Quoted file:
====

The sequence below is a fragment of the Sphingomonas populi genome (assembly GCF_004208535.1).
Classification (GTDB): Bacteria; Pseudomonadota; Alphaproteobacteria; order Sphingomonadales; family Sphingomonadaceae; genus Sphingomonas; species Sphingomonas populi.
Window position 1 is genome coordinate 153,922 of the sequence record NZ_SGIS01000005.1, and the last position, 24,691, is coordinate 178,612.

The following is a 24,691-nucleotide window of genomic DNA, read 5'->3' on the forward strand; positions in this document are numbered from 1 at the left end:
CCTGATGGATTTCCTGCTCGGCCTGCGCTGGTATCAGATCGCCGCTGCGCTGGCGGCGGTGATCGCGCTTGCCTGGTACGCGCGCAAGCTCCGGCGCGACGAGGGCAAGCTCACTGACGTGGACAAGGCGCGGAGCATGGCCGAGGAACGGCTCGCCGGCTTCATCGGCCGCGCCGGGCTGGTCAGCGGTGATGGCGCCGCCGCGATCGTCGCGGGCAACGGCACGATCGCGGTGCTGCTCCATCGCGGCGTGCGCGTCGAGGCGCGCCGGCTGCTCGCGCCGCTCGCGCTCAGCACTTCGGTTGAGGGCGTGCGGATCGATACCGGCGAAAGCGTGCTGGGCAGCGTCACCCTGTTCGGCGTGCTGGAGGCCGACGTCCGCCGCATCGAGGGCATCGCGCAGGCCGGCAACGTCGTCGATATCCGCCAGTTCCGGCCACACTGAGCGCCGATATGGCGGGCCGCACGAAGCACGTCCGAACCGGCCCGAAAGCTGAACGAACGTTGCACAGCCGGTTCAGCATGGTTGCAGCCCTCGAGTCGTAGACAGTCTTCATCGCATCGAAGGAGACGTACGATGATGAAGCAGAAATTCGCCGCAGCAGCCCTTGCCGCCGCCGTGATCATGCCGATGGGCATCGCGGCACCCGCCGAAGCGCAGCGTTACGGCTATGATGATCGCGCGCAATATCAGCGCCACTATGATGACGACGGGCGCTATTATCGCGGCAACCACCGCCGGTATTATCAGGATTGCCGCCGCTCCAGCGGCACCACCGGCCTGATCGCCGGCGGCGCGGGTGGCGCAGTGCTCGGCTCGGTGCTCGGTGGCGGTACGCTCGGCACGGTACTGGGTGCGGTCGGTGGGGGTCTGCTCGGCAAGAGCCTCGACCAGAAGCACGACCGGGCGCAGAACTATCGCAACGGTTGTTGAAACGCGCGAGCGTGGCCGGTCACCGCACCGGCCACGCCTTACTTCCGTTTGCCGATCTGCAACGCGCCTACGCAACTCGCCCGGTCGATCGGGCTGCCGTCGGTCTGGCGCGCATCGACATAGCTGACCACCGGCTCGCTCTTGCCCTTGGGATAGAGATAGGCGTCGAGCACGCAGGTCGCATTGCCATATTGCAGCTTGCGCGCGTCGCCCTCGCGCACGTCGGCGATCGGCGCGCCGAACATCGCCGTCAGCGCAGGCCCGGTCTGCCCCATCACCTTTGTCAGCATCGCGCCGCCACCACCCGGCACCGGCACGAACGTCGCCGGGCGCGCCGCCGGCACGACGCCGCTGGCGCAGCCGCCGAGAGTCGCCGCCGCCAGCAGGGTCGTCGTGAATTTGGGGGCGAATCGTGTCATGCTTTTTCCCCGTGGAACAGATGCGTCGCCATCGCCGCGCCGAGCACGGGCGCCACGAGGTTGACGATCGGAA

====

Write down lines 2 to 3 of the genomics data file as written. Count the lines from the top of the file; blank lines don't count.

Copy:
Classification (GTDB): Bacteria; Pseudomonadota; Alphaproteobacteria; order Sphingomonadales; family Sphingomonadaceae; genus Sphingomonas; species Sphingomonas populi.
Window position 1 is genome coordinate 153,922 of the sequence record NZ_SGIS01000005.1, and the last position, 24,691, is coordinate 178,612.